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Oligarchs and reactionaries both would prefer a smaller pie—so long as they have a bigger slice for themselves.  The pie doesn’t matter—it is not a metaphor for goods and services, like economists think, instead it is a metaphor for pecking order.  If someone tells you that you are ranked 300th among the 300 people who matter to you, what does it matter what is happening in China or whether tariffs will undo national prosperity? The fundamental metaphor is not apt, and thus economists are misunderstanding why people make the choices they do. Our fundamental problems: stagnant productivity, inequality, and political deadlock come from the fact that power brokers are busy making castes and setting them in stone…not baking pies.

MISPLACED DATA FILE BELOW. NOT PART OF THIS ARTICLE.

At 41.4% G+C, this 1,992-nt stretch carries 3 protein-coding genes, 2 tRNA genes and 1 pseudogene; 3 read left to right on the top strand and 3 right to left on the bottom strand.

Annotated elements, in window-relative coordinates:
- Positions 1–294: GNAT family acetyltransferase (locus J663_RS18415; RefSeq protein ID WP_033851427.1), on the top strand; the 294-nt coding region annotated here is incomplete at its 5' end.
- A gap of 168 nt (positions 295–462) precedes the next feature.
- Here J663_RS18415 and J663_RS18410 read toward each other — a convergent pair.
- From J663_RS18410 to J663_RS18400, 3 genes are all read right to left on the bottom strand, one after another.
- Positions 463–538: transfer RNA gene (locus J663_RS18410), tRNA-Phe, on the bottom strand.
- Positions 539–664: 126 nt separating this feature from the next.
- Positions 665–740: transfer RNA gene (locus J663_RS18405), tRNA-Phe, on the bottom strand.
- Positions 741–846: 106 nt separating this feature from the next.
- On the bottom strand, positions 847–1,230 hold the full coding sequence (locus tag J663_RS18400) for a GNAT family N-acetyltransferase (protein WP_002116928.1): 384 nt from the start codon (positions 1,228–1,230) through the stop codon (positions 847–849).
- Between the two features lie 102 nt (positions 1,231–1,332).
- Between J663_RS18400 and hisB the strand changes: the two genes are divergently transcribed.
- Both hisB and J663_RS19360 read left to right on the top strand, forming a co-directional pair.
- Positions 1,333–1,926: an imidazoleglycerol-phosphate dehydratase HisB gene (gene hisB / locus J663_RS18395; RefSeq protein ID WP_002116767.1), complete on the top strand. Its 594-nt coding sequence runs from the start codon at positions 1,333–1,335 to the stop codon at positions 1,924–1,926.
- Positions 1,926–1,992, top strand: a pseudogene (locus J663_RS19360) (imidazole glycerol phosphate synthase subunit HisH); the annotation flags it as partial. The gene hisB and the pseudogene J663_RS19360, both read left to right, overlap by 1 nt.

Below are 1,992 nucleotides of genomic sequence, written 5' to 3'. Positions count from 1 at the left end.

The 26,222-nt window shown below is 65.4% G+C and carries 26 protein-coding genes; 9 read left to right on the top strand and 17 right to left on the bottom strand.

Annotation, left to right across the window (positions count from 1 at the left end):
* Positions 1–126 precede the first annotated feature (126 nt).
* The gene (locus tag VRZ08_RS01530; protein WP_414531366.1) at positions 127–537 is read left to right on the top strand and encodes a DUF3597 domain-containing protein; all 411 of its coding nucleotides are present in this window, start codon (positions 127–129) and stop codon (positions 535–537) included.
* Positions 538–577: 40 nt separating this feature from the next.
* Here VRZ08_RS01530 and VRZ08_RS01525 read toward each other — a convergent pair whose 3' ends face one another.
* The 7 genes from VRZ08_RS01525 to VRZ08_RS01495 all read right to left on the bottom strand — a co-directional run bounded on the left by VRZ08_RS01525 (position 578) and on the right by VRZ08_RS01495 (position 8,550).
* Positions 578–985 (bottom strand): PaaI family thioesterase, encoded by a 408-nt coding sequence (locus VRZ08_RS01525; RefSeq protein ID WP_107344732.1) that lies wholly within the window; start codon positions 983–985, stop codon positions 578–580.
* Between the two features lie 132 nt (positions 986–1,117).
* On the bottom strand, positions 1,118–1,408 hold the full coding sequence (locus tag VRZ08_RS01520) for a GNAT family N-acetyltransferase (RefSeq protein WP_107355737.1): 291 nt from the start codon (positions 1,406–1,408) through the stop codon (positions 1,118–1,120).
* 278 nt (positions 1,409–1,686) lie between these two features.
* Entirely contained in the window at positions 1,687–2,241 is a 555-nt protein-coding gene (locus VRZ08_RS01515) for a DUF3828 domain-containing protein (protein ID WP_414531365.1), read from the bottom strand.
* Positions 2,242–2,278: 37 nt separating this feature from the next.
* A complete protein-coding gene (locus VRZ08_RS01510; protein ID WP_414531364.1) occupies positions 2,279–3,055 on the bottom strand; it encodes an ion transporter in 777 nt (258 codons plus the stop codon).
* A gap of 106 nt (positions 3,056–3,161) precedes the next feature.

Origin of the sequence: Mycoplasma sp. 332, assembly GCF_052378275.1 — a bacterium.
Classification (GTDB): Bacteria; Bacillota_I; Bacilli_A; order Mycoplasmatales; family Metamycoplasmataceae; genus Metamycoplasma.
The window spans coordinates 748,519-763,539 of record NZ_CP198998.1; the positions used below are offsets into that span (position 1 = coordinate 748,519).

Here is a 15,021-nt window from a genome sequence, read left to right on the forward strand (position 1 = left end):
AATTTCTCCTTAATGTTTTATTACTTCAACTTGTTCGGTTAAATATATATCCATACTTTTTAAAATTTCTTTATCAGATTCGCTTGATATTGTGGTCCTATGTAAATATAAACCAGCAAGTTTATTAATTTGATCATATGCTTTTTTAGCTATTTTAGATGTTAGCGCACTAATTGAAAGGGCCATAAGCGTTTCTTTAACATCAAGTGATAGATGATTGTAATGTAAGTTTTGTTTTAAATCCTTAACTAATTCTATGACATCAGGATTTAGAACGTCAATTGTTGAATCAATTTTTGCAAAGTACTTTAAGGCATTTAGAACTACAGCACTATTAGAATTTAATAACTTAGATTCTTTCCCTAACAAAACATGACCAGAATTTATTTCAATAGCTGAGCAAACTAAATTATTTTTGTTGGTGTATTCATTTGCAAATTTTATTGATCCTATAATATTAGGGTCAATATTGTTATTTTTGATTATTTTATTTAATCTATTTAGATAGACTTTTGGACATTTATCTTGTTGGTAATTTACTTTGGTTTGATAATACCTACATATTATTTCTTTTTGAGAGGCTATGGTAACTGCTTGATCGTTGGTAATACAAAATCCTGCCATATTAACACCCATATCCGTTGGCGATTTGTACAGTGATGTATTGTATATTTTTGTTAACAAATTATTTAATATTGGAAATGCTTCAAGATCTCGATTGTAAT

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Human societies have always been hierarchical and probably always will be, so why should we care if the economists get this metaphor wrong? It matters because the pie actually should matter! The fact that everyone is jockeying for status by betting on short-term stock gains (or even scammier things) is impairing our ability to do important things. We are baking the wrong sort of pies   Our system is not producing medicines it is churning out drugs.  We are not researching, we are marketing.  The “makers” are busy making monopolies and cartels rather than space robots and immortality serums.  We really would be better with a small delicious pie made of summer fruit and real butter than with the monstrosity made of saccharine, corn starch, and cellulose.  This monstrous confection is the result of the fact that our system is some weird & debased celebrity contest (our leader is a conman and a reality tv star!). Economists need to wake up to the fact that we aren’t even baking pies…we are all in a bad reality tv show or a nightmarishly catty high-school clique.